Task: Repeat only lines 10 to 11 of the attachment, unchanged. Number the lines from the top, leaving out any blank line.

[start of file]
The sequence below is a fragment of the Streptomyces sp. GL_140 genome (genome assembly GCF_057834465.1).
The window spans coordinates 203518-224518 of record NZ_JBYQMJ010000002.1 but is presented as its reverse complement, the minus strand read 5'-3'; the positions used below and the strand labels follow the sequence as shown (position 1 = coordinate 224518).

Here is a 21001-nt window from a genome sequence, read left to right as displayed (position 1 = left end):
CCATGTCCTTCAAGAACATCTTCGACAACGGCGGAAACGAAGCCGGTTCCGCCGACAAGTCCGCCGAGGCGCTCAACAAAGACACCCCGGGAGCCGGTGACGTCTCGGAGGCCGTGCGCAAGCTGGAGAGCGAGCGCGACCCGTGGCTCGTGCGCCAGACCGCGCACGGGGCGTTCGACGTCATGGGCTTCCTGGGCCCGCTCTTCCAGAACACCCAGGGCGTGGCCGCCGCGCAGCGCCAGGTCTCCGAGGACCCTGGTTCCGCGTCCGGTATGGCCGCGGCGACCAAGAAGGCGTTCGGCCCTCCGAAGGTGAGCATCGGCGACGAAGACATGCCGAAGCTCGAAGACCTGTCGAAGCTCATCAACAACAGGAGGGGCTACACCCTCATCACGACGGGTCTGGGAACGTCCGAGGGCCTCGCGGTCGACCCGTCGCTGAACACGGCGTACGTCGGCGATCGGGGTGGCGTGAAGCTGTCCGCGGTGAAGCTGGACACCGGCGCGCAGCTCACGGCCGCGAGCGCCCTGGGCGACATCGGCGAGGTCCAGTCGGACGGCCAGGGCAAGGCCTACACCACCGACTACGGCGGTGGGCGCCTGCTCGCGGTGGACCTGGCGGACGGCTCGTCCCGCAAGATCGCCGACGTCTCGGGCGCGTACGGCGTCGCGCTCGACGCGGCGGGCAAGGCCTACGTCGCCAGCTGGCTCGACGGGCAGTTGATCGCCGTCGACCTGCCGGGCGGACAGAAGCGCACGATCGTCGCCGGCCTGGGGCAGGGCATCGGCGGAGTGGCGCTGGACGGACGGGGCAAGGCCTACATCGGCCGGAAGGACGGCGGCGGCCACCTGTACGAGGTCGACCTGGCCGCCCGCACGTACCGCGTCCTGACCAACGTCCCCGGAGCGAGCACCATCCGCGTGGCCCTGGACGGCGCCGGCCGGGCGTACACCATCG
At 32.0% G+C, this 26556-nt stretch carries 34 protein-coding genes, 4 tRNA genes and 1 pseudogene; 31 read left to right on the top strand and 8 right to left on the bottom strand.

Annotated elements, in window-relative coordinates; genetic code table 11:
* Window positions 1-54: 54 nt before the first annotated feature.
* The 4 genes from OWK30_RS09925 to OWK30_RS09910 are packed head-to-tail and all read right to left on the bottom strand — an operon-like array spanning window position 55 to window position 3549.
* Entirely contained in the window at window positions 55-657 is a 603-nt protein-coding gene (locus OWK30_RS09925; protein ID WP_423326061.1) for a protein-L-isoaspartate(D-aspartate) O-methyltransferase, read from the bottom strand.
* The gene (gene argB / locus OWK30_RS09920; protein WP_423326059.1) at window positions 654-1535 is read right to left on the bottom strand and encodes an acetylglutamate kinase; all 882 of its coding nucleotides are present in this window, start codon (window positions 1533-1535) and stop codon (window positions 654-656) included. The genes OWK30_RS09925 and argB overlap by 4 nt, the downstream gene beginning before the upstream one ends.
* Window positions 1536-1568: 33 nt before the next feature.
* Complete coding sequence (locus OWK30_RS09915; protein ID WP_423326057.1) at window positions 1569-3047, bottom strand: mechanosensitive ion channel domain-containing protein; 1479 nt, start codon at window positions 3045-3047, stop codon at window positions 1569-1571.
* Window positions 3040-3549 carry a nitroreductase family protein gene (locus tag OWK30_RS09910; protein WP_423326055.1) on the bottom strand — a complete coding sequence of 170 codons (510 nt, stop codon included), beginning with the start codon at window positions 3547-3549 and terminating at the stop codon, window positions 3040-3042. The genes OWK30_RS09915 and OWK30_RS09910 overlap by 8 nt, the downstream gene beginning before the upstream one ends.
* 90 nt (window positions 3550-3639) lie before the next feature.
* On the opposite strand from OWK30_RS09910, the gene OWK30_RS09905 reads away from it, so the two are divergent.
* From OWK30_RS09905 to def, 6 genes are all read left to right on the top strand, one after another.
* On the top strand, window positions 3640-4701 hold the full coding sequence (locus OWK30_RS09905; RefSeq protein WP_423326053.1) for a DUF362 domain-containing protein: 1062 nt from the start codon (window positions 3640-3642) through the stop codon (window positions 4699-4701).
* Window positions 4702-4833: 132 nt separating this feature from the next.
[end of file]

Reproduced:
* The gene (gene argB / locus OWK30_RS09920; protein WP_423326059.1) at window positions 654-1535 is read right to left on the bottom strand and encodes an acetylglutamate kinase; all 882 of its coding nucleotides are present in this window, start codon (window positions 1533-1535) and stop codon (window positions 654-656) included. The genes OWK30_RS09925 and argB overlap by 4 nt, the downstream gene beginning before the upstream one ends.
* Window positions 1536-1568: 33 nt before the next feature.